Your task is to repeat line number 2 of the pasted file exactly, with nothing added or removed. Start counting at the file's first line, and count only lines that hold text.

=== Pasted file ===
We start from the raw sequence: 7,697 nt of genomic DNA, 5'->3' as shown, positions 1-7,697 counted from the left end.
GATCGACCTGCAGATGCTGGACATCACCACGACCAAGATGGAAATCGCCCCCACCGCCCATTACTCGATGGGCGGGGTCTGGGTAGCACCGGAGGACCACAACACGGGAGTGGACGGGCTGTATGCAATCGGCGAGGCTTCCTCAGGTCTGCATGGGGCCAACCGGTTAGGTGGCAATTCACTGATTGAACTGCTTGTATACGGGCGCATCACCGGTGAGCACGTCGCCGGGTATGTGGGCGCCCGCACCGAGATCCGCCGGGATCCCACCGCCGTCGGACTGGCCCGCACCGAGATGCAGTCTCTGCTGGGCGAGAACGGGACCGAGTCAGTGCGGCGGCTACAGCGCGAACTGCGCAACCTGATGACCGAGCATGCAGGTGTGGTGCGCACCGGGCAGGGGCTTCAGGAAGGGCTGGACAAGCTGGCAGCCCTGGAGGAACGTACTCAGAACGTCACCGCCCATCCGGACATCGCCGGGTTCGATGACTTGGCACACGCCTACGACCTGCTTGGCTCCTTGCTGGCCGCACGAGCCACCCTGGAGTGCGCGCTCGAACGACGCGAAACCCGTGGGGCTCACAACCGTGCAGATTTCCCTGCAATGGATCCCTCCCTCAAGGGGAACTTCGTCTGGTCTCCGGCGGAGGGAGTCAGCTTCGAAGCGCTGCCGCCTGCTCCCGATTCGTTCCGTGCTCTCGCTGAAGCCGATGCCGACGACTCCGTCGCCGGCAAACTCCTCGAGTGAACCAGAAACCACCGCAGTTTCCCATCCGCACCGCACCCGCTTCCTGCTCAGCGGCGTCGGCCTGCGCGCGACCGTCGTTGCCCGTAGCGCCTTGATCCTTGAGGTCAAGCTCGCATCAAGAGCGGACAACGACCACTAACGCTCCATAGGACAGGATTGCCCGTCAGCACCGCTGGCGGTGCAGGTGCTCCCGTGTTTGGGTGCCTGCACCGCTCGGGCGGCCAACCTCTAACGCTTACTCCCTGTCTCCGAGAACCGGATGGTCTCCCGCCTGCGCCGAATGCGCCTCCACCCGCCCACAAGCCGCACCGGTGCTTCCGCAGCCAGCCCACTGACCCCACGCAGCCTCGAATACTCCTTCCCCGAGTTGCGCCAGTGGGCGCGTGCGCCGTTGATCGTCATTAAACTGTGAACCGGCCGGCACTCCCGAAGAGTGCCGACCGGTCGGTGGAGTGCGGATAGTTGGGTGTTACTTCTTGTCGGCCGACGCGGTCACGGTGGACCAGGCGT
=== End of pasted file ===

GATCGACCTGCAGATGCTGGACATCACCACGACCAAGATGGAAATCGCCCCCACCGCCCATTACTCGATGGGCGGGGTCTGGGTAGCACCGGAGGACCACAACACGGGAGTGGACGGGCTGTATGCAATCGGCGAGGCTTCCTCAGGTCTGCATGGGGCCAACCGGTTAGGTGGCAATTCACTGATTGAACTGCTTGTATACGGGCGCATCACCGGTGAGCACGTCGCCGGGTATGTGGGCGCCCGCACCGAGATCCGCCGGGATCCCACCGCCGTCGGACTGGCCCGCACCGAGATGCAGTCTCTGCTGGGCGAGAACGGGACCGAGTCAGTGCGGCGGCTACAGCGCGAACTGCGCAACCTGATGACCGAGCATGCAGGTGTGGTGCGCACCGGGCAGGGGCTTCAGGAAGGGCTGGACAAGCTGGCAGCCCTGGAGGAACGTACTCAGAACGTCACCGCCCATCCGGACATCGCCGGGTTCGATGACTTGGCACACGCCTACGACCTGCTTGGCTCCTTGCTGGCCGCACGAGCCACCCTGGAGTGCGCGCTCGAACGACGCGAAACCCGTGGGGCTCACAACCGTGCAGATTTCCCTGCAATGGATCCCTCCCTCAAGGGGAACTTCGTCTGGTCTCCGGCGGAGGGAGTCAGCTTCGAAGCGCTGCCGCCTGCTCCCGATTCGTTCCGTGCTCTCGCTGAAGCCGATGCCGACGACTCCGTCGCCGGCAAACTCCTCGAGTGAACCAGAAACCACCGCAGTTTCCCATCCGCACCGCACCCGCTTCCTGCTCAGCGGCGTCGGCCTGCGCGCGACCGTCGTTGCCCGTAGCGCCTTGATCCTTGAGGTCAAGCTCGCATCAAGAGCGGACAACGACCACTAACGCTCCATAGGACAGGATTGCCCGTCAGCACCGCTGGCGGTGCAGGTGCTCCCGTGTTTGGGTGCCTGCACCGCTCGGGCGGCCAACCTCTAACGCTTACTCCCTGTCTCCGAGAACCGGATGGTCTCCCGCCTGCGCCGAATGCGCCTCCACCCGCCCACAAGCCGCACCGGTGCTTCCGCAGCCAGCCCACTGACCCCACGCAGCCTCGAATACTCCTTCCCCGAGTTGCGCCAGTGGGCGCGTGCGCCGTTGATCGTCATTAAACTGTGAACCGGCCGGCACTCCCGAAGAGTGCCGACCGGTCGGTGGAGTGCGGATAGTTGGGTGTTACTTCTTGTCGGCCGACGCGGTCACGGTGGACCAGGCGT